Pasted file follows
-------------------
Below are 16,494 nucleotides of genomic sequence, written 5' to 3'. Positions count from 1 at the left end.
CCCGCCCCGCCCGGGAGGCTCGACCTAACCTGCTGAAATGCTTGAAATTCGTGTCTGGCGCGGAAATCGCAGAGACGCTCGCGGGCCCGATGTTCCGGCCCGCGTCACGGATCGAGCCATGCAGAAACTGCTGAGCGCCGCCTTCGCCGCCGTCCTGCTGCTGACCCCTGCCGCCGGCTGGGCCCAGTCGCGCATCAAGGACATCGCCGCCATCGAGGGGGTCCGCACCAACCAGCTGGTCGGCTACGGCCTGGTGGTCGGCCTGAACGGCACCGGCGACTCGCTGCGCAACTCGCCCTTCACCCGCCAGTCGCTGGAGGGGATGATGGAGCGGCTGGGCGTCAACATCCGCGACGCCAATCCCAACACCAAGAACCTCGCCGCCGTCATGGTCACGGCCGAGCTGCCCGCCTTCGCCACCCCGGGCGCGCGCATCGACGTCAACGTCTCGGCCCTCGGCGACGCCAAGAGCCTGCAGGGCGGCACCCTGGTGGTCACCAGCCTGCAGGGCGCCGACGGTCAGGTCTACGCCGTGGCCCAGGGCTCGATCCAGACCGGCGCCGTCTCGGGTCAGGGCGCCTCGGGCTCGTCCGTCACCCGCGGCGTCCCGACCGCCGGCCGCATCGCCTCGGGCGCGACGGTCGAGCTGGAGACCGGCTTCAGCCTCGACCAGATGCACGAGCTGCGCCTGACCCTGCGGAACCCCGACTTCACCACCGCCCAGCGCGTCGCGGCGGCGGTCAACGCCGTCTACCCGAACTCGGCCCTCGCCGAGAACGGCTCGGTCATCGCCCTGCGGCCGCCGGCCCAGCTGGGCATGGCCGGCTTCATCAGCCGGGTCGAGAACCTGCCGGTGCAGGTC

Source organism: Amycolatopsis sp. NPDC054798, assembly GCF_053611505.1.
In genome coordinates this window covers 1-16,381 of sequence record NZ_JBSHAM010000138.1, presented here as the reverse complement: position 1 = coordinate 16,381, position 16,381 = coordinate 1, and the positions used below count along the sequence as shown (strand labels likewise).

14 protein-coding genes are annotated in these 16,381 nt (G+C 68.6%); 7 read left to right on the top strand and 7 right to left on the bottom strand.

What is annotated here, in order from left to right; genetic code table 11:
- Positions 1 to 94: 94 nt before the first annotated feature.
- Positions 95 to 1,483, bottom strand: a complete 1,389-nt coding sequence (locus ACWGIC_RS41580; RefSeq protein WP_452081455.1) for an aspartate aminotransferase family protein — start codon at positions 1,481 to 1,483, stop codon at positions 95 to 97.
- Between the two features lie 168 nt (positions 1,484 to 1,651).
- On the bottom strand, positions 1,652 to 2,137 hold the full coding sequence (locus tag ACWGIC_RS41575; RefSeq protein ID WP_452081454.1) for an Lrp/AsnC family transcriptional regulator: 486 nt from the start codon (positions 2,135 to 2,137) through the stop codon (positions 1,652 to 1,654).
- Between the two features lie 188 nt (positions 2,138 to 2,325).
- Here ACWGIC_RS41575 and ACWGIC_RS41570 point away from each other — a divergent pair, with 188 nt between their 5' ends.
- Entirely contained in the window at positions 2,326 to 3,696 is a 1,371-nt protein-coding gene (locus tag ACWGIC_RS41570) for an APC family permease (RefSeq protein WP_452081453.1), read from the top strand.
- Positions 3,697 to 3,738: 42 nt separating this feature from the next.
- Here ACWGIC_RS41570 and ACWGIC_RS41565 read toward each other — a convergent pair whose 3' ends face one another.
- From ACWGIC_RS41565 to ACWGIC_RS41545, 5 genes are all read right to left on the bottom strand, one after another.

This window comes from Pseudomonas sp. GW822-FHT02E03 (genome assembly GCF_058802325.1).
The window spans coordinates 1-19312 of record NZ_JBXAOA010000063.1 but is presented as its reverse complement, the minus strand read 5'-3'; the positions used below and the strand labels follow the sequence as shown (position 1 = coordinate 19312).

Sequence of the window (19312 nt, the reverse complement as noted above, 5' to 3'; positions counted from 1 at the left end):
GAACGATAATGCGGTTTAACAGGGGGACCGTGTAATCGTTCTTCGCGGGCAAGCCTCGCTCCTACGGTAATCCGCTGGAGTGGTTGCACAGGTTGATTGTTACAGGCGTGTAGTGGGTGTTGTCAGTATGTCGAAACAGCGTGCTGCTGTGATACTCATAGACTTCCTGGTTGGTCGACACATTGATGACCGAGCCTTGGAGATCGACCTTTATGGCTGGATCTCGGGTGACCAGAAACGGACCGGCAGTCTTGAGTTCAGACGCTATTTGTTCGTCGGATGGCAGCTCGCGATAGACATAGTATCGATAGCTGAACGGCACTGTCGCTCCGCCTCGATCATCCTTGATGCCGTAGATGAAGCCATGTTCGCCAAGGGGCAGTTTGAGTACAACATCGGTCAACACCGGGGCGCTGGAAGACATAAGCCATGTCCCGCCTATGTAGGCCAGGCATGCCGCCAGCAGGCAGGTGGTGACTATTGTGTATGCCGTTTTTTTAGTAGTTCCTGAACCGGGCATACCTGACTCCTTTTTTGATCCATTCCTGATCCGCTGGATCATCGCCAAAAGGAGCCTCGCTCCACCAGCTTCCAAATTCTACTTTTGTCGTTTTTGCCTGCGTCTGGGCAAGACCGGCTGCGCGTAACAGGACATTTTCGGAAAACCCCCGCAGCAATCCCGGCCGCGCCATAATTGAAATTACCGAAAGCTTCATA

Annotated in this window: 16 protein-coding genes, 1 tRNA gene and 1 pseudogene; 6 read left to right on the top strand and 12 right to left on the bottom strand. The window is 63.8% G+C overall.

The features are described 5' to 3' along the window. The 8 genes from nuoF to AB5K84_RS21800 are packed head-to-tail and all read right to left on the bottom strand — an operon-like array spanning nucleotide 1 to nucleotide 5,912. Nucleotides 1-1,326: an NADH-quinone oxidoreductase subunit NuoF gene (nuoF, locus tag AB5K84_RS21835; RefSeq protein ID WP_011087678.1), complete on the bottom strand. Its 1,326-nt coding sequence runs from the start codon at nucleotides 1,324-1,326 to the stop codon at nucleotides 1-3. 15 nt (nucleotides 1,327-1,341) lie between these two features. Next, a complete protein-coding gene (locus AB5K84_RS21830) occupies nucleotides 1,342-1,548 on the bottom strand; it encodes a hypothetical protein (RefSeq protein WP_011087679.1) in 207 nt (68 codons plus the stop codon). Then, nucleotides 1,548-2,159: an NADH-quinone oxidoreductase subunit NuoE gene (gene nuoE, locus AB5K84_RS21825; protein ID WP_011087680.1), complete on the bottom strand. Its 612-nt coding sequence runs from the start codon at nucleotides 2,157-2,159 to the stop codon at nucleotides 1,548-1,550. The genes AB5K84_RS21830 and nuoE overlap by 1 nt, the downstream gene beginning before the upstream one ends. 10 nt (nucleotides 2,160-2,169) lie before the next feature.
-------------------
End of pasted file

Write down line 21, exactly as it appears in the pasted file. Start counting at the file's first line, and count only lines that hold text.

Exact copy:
Annotated in this window: 16 protein-coding genes, 1 tRNA gene and 1 pseudogene; 6 read left to right on the top strand and 12 right to left on the bottom strand. The window is 63.8% G+C overall.